These basic factors aside, life in Europe becomes very smooth. Most places have free commute options for students. So, once the student has a valid ID, life is the easiest (one also gets discounts on museum tickets, and more on a student ID, so guard that fiercely!).

House rents usually decrease the farther you stay from the university. The commute might be longer, but very comfortable. I found that Facebook pages were hugely helpful while looking for accommodation from India, (I used “Indians in Würzburg” for help).

I felt it was best to cook my own food, rather than eating outside. It was definitely more affordable and healthier in the long term. Vegetables came cheap, and meat, even cheaper. For the ‘ghar ke masale’ (spices from home), you can always carry them from home; but there were many Pakistani/Bangladeshi stores all over that stock up on Asian spices. I got my mobile connection from a Pakistani store, where I was met with that pleasant sensation of being back home.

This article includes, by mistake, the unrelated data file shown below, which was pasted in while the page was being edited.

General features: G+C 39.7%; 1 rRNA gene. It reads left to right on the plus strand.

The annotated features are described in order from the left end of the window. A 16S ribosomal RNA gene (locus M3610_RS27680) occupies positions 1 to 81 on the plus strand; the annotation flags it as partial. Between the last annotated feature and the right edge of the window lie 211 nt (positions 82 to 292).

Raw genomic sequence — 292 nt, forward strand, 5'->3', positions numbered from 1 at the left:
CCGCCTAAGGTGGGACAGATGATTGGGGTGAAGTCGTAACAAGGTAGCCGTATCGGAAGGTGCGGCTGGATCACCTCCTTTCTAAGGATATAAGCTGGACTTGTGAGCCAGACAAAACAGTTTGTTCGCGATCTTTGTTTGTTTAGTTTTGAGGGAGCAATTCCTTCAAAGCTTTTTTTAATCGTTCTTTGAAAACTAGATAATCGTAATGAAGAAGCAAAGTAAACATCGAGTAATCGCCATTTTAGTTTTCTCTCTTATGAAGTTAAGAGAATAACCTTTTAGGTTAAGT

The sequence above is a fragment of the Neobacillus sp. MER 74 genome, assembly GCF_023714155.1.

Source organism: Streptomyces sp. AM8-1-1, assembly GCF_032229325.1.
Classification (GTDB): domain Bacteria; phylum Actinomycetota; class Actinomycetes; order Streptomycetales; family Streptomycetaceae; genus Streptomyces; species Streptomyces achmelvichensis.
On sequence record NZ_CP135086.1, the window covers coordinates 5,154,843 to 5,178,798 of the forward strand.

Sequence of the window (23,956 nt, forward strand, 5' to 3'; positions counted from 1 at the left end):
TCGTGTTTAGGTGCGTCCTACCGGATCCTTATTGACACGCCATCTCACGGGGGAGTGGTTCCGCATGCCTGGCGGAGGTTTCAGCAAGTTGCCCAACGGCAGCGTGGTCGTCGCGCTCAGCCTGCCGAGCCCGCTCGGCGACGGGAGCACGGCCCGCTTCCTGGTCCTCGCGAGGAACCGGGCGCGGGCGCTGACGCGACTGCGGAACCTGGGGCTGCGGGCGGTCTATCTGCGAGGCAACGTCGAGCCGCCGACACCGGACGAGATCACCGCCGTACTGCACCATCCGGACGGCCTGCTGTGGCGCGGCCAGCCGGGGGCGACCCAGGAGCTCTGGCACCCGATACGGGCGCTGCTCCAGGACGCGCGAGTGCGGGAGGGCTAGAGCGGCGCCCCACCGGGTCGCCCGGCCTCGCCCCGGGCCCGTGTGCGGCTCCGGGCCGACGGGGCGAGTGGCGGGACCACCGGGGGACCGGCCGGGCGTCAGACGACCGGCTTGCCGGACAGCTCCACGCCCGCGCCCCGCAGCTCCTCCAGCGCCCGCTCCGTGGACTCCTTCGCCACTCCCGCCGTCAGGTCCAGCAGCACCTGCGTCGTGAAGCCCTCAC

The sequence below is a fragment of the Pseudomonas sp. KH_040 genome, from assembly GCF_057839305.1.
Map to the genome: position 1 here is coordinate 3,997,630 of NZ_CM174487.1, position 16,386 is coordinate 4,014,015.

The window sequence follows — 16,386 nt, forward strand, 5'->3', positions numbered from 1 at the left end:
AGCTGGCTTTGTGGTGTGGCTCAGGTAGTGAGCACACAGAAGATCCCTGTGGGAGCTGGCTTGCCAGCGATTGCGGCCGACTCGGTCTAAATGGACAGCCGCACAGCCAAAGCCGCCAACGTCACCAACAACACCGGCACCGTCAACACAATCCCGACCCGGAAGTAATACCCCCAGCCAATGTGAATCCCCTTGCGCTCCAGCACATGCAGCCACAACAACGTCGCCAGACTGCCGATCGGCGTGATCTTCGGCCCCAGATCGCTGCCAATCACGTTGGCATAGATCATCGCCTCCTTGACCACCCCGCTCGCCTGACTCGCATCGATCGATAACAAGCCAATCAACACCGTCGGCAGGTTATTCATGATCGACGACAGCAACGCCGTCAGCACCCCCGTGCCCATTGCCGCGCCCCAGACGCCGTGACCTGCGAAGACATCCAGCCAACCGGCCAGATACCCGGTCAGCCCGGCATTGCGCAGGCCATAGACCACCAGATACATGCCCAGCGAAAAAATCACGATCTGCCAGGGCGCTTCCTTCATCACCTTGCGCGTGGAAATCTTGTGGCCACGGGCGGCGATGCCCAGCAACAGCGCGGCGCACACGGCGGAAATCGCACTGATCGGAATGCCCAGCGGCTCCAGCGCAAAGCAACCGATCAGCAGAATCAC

Inside the Library!

I also found that academic exposure in Germany was huge! The libraries were well stocked, and even when, by slim chance, a book wasn’t available, the institution came through with a very efficient inter-university loan system! I spent most of my time at the University of Würzburg in the library, where I was able to make full use of its resources – be it reading, scanning or issuing books from other libraries!

Beyond The Day To Day

Exchange programmes are not just about accomplishing academic pursuits but also about realising that travelling is the best way of learning. I was lucky that I found amazing guidance under the university coordinator and the head of the English Department, both of whom encouraged me to realise this fact and make full use of the exchange programme. Along with balancing my academic work, I tried to explore the new culture as much as possible.